By OMAR SACIRBEY
c. 2012 Religion News Service

(RNS) Jewish leaders on Monday (Feb. 27) denounced Nation of Islam leader Louis Farrakhan after he delivered a four-hour speech on Sunday that was laced with anti-Semitic statements about Jewish control of the media.

Speaking to thousands of supporters during the 82nd annual Saviors’ Day celebration in Chicago, Farrakhan accused “Zionists” of trying to push America into war with Iran and dubbed Al-Jazeera, the Dubai-based news channel, as Al Jew-zeera.

“I’m not anti-Semitic, I’m just telling the truth,” Farrakhan asserted, alleging that Jews were responsible for a controversial 2008 cover of The New Yorker that depicted President Obama in Muslim garb.

“In 100 years, they control movies, television, recording, publishing, commerce, radio, they own it all,” Farrakhan added.

Farrakhan also alleged that 9/11 was carried out by the U.S. government, criticized Obama for letting down blacks and Muslims, and warned the president about being influenced by Satan.

Deborah Lauter, civil rights director at the New York-based Anti-Defamation League, said she wasn’t surprised by Farrakhan’s remarks. “If there’s any surprise, it’s that he continues to attract a following,” she said.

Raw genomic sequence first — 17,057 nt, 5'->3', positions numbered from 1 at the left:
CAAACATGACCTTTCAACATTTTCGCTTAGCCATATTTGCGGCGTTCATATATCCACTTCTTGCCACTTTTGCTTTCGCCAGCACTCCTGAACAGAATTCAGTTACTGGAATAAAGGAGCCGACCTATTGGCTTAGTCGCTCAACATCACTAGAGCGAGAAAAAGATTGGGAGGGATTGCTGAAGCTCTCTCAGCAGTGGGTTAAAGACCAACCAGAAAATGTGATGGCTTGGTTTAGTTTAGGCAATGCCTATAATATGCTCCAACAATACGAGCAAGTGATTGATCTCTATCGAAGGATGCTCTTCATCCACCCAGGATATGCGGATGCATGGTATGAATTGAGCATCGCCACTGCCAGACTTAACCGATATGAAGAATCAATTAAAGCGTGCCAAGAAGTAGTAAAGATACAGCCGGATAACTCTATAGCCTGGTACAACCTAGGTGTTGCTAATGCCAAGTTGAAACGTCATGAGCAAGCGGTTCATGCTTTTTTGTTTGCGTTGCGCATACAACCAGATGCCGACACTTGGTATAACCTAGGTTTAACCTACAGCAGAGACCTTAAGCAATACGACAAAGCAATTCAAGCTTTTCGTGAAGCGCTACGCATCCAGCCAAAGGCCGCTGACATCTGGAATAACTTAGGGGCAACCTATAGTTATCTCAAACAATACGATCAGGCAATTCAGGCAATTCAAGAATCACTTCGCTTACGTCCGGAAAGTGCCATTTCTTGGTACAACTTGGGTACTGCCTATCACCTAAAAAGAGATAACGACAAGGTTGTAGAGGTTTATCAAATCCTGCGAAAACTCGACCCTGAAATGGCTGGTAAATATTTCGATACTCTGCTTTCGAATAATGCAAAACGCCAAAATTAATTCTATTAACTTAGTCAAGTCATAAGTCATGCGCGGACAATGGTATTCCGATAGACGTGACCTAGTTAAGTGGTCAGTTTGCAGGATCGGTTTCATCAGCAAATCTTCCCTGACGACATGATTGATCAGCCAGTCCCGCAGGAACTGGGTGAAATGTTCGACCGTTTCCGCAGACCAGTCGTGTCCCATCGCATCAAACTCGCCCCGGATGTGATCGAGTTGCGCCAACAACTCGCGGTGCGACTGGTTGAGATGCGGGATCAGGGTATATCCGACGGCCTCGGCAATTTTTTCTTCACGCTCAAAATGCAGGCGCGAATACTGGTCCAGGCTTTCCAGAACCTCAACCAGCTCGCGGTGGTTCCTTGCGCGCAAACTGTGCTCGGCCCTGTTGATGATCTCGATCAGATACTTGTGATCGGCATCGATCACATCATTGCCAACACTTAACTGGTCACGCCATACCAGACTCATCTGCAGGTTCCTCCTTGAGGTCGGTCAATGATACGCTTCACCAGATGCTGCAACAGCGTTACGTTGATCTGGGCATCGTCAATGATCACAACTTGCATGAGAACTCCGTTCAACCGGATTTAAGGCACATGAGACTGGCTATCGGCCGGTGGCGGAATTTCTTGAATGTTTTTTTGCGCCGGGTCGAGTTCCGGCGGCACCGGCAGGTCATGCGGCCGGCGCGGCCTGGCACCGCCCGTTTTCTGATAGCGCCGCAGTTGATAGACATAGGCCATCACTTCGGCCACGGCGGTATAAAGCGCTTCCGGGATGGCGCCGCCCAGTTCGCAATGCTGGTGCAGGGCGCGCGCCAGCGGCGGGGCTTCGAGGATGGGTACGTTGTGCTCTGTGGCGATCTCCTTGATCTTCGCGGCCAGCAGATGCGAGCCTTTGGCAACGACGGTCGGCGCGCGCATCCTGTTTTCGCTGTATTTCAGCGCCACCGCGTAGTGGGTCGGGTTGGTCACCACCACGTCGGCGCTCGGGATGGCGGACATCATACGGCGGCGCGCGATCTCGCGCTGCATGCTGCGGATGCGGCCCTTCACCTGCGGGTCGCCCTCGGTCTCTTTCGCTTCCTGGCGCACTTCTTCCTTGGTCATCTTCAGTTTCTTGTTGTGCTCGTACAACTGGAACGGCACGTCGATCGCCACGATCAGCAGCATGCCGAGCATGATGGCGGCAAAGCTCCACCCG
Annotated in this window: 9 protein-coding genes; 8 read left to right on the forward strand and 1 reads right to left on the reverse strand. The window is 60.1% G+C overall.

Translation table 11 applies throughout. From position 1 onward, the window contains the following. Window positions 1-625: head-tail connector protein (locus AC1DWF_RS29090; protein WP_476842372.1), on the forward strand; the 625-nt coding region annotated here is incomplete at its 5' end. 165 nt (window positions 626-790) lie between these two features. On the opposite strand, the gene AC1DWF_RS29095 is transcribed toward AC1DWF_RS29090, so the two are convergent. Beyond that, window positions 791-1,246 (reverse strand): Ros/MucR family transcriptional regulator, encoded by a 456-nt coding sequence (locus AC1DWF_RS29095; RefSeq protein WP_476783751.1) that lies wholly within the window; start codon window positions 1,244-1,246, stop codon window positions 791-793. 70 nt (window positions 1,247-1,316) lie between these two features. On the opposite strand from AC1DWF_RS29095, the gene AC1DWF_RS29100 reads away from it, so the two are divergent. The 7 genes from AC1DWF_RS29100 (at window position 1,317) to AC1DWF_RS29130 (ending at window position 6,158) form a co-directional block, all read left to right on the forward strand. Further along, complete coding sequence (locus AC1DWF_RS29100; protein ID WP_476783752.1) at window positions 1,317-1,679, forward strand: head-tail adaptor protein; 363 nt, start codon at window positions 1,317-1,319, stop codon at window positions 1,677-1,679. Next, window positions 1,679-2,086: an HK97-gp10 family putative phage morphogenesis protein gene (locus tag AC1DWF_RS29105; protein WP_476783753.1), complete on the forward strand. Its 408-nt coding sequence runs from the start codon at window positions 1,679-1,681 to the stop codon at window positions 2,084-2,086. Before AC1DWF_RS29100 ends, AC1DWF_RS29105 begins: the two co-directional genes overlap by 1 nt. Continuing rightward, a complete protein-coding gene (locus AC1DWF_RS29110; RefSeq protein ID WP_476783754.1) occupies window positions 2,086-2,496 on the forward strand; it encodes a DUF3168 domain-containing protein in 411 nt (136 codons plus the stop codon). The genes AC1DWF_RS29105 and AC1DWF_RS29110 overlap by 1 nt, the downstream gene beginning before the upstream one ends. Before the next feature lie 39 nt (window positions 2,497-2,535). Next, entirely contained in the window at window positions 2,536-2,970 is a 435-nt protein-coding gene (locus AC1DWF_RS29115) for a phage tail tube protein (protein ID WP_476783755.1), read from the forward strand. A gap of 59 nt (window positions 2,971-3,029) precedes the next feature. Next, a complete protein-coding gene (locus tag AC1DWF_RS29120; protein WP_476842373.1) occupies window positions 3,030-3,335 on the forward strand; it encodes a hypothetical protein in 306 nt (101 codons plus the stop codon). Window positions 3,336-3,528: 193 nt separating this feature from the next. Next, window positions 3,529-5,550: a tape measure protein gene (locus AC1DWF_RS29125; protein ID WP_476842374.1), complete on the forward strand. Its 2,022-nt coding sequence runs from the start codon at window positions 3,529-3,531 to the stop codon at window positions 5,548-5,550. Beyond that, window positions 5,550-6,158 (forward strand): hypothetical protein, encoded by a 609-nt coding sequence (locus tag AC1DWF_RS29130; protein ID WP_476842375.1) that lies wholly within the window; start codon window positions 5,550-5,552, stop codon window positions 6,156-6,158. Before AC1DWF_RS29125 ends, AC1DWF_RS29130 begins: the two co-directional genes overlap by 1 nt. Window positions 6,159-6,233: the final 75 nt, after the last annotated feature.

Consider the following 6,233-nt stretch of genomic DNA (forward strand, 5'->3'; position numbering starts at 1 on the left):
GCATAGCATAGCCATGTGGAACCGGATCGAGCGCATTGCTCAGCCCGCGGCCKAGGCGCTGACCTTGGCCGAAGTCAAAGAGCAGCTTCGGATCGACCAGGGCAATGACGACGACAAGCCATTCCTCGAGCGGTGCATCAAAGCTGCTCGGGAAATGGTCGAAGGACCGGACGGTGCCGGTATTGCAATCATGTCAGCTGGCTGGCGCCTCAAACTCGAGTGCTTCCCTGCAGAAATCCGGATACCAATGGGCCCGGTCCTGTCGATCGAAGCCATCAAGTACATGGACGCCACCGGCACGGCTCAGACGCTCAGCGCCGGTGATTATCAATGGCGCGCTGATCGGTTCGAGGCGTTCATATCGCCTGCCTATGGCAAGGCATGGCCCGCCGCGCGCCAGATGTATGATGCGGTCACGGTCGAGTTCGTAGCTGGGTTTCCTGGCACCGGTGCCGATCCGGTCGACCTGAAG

Farrakhan also used the annual address, which commemorates the birthday of the group’s founder, Wallace Fard Muhammad, to bemoan the ongoing Arab Spring protests, which last year claimed the life of his “good friend” Moammar Gadhafi, the longtime Libyan dictator.

“The Arab Spring didn’t start in the Muslim world. It started from plans in the United States to take over the Middle East, its natural resources,” Farrakhan said.

Ticking-off a long list of inflammatory statements made by Republican politicians against Obama, Farrakhan suggested that President Obama would be a target for assassination — possibly at the hands of an unwitting Muslim dupe.

“If an atmosphere of hatred is being created for Obama, then what is the next step?” Farrakhan said.

While Nation of Islam members call themselves Muslims, mainstream Muslims reject the group’s racist overtones and its belief that the late Elijah Muhammad was a messenger of God.

Farrakhan also warned against going to war against Iran over its nuclear ambitions or threats to Israeli security.

“If America goes to war with Iran, all the young people in the Nation, I’m telling you, you do not fight in America’s wars against another Muslim country. We are all conscientious objectors,” he said.